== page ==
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'I can't stand the sight of blood, but it won't stop me becoming a nurse'

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Do certain sights and smells make you retch? Her fear of blood put Nikki off nursing for years but she’s gradually realised that this isn’t enough to stop her pursuing the career she loves

I wouldn’t say it’s a crippling fear but, seriously, I have always struggled to tolerate the sight of blood and endure certain smells.

How on earth am I going to cope as a nurse? 

For years my mum tried to coax me into doing my nurse training, my reply? “Mum, I just can’t stand blood!” She laughed and told me that everybody has it and that I would get used to it, but I just didn’t want to think about the dark, thick liquid that was vital for human life.

Since having my children, I see much more blood nowadays. The odd nosebleed, grazed knee or small weeping wound keeps my unlikable relationship with blood going.

“I started nursing to make a difference, to help people and to lavish them with my caring abilities and nursing knowledge”

I started nursing to make a difference, to help people and to lavish them with my caring abilities and nursing knowledge; the mopping of blood and other bodily fluids is wayyyy down on my list of my priorities and need-to-do’s!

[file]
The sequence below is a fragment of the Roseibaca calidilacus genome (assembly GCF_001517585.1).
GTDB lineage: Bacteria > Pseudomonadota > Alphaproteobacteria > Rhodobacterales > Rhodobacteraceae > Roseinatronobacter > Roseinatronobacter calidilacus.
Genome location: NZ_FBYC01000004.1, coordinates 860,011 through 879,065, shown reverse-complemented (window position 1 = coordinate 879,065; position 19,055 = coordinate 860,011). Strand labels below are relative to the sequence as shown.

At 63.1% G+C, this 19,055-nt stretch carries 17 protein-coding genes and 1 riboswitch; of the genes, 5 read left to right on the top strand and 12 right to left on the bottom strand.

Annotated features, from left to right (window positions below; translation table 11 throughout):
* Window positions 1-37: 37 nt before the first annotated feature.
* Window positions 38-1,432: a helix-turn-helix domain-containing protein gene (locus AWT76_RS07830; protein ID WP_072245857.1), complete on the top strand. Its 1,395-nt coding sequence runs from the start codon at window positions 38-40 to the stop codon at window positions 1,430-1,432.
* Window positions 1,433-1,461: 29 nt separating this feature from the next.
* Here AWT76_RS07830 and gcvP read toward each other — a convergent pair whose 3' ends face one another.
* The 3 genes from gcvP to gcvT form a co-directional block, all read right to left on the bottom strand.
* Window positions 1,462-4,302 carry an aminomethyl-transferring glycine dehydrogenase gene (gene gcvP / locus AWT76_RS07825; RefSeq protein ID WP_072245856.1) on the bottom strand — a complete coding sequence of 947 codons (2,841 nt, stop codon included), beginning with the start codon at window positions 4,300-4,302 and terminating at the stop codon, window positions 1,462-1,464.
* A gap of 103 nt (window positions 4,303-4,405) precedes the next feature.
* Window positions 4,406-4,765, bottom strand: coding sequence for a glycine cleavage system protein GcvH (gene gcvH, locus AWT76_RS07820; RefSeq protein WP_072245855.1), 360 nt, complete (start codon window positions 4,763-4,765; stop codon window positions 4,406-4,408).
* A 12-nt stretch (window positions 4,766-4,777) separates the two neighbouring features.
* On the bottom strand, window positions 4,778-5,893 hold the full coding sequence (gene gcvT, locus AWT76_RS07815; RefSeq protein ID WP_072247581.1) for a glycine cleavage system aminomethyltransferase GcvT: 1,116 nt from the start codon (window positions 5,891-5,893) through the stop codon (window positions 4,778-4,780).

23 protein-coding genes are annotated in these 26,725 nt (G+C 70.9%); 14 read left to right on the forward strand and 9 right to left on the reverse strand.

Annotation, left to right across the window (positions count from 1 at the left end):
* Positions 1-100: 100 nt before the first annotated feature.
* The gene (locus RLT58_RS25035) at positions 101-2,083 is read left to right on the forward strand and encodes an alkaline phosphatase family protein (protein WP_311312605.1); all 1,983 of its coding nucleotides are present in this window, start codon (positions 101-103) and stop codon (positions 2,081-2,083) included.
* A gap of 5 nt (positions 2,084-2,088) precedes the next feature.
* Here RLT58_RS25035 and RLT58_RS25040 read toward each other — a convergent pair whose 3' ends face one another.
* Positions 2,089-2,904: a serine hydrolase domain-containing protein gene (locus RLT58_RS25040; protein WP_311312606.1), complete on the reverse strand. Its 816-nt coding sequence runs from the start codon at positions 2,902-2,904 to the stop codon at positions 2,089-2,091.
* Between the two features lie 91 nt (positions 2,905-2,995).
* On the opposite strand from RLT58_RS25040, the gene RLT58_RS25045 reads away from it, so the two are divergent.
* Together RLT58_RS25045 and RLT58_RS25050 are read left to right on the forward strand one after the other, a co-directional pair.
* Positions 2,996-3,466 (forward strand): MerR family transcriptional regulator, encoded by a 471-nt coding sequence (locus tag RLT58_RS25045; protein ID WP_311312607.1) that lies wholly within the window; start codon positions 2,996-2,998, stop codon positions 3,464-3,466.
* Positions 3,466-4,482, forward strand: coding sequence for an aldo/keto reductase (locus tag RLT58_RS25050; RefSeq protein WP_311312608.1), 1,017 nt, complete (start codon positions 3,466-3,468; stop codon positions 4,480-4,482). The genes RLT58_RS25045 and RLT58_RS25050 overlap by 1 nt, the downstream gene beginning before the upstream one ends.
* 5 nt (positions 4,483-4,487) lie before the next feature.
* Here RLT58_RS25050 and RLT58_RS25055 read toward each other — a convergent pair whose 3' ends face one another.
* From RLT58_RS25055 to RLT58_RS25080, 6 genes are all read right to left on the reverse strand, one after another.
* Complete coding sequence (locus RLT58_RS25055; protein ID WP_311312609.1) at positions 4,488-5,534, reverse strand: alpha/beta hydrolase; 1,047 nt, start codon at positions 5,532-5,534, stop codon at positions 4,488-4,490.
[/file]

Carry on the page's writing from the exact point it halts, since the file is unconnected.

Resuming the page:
I have been on placement for six weeks now and can honestly say that I still haven’t seen a lot of the red stuff. Some people tell me to get a grip, some empathise (were good at that!) and the majority tell me I’m going to see a lot worse.

My sense of smell is finely tuned too.

In my house I can sniff out a dirty nappy seconds after it’s been laid, I’ll turn the other way if my kids start to vomit, and my other half, well…he never gets away with a silent bottom burp, I have to loudly identify it whilst retching!

“I can sniff out a dirty nappy seconds after it’s been laid”

So how on earth will I get through the smells of nursing?

I stare in disgust when nurses relive moments from their career, moments when they have dealt with bodily functions and samples of this and that, my face is a picture. The closest I have been so far to ‘a smell’ is within an inch of an infected leg wound, I was sweating and smiling at the same time.

My adventure into nursing is going to throw all sorts of liquids at me but I love being a student nurse so much that unfortunately this will be part and parcel of my job.   

A piece of advice a certain nurse gave to me was to breathe through my mouth, get those windows open and just think about how that patient feels lying in a pool of whatever substance it may be.

She’s right, good old ventilation and changing my breathing technique does help, people can be very sensitive about how they smell and I guess we don’t appreciate the power of a bad smell as much as skunks appreciate theirs.

Nikki Tarney is in her second year studying adult nursing at Salford University

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